If the name Jellaby sounds familiar, then you might have had the pleasure of coming across him/her in other stories before. Jellaby has had a storied and award-winning life. Our friend has been published as an online webcomic (nominated for an Eisner Award), had short stories in several different Flight anthologies, and this very book, Jellaby: The Lost Monster, was published in 2008 and won the 2009 Shuster Award for best Comic for Kids. And now, after being out of print for several years, Jellaby’s first adventure is being reintroduced to the world for new and old readers to discover again.
*Note: Jellaby appears to have no gender, or at least not one that has been disclosed. In order to have a pronoun to refer to, I will be using s/he.*
Portia is a quiet but bright young girl who has just moved to a new neighborhood and a new school. It’s hard enough to get used to these changes, but she’s also adjusting to life without her father (who has mysteriously disappeared), trying to make new friends, and to make things even stranger, her mom is acting distant! What’s a young girl to do? One night, after being awoken by a nightmare, Portia takes a midnight walk in the forest and finds a young, lost, shy, sweet purple monster who she names Jellaby. Portia’s life with Jellaby is about to become a lot more interesting as she and her new friend Jason try to figure out where Jellaby came from and what secrets s/he might know.
Somehow I missed Jellaby’s adventures the first time around. I remember seeing a few of the short stories in the Flight anthologies and thought Jellaby was interesting, but was for young readers only and would not appeal to me. That was a huge mistake on my part. While on the surface Jellaby looks like a book for the kindergarten crowd, given that it has a purple monster and young kids, looks are deceiving. In Portia, Kean has crafted the type of character that we all tend to look for, but have so much trouble finding—a young woman who is not afraid to stand up for herself, is intelligent, and won’t hide who she is just to make friends. Jason is a similar type of character, someone who is facing challenges greater than we might imagine, but is not afraid to be himself. I love finding characters and books like this that show the power of being yourself, so that I can recommend them to readers who are told they should change who they are to fit in. Jellaby adds humor into the mix, as s/he isn’t able to talk and instead communicates non-verbally. It’s fun to watch him/her figure out the world and learn to communicate with others, as well as find out what is and isn’t edible—including flowers.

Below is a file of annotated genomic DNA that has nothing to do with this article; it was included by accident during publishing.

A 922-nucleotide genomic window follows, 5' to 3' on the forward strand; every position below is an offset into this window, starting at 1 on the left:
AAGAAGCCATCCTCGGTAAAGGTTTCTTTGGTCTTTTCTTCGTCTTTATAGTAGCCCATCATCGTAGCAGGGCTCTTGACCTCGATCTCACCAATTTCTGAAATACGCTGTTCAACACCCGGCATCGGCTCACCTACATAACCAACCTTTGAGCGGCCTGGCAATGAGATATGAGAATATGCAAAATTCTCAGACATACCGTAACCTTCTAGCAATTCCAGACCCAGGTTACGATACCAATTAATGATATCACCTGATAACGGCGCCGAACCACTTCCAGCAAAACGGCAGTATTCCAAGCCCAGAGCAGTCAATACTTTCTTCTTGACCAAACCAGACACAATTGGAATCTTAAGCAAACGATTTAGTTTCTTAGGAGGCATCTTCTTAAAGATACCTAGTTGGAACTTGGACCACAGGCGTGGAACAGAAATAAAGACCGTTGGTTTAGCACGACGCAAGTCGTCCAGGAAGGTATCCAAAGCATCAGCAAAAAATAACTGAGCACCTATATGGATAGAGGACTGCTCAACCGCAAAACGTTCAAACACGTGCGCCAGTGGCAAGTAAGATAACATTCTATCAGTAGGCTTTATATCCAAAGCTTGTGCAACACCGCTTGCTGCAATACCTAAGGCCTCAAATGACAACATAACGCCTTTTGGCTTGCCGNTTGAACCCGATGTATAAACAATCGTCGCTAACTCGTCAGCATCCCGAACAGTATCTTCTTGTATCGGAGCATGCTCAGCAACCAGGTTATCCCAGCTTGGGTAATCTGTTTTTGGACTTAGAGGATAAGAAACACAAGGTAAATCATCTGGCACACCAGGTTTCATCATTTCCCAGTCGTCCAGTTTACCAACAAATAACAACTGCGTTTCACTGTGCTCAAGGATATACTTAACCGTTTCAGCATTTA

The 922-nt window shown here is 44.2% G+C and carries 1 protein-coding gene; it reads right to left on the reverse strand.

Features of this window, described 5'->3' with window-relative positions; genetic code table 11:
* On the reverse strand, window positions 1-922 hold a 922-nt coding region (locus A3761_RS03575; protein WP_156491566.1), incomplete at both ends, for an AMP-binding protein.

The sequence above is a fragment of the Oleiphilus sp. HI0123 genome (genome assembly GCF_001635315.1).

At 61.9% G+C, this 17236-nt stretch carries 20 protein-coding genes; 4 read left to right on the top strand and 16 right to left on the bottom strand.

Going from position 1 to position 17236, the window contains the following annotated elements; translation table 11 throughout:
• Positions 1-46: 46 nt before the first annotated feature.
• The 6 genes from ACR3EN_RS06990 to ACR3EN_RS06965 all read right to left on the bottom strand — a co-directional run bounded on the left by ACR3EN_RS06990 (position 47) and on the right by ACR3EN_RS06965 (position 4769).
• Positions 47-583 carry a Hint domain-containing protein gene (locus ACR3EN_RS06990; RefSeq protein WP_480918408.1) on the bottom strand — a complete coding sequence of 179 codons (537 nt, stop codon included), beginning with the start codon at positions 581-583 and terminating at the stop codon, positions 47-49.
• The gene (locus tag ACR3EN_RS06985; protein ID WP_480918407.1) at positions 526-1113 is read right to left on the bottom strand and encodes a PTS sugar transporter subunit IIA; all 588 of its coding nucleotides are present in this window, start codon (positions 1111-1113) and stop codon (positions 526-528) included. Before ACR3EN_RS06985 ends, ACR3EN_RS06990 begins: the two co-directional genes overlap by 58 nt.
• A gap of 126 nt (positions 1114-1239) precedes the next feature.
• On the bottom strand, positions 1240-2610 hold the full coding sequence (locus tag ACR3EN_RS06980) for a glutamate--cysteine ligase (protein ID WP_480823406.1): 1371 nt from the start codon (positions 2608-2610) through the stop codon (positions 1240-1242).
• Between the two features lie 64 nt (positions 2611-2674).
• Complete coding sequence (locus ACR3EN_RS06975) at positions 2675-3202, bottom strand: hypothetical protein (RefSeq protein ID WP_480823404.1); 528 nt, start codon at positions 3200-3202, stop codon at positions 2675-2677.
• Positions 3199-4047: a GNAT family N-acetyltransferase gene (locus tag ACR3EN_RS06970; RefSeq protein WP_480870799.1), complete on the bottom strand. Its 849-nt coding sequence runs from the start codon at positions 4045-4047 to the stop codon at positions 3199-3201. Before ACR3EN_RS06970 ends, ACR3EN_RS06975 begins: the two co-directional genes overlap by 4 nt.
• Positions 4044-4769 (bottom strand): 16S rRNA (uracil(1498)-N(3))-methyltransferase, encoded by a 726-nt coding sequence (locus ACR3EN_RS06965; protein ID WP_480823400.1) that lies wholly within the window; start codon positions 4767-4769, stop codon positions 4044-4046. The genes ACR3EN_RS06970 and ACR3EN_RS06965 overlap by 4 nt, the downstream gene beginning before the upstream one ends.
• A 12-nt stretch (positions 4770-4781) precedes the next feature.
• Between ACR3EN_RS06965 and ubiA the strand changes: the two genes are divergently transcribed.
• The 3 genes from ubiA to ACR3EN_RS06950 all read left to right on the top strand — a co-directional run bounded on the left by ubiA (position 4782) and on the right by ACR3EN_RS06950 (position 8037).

While the artwork appears simple in nature, with thick lines delineating the characters and a simple color palette to give them depth, they are stunningly beautiful. Also, how can you not love the design of Jellaby? S/he’s a lovable purple monster that doesn’t look like Barney and is one that you want to hug, take home with you, and keep safe. Seeing the human characters interact with each other reminds me of early Charles Schultz’s Peanuts, as the characters have heads that are a bit too large for their bodies, but capture that emotion, intensity, and movement that we all seem to have when we’re young.
I can’t wait to read the second book in the series. I hope Capstone republishes it soon, and that Kean has the opportunity to write more adventures of Jellaby, Portia, and Jason. I would highly recommend this book to fans of Andy Runton and Kazu Kibuishi.
Jellaby: The Lost Monster, Book One
by Kean Soo
Publisher Age Rating: 9-13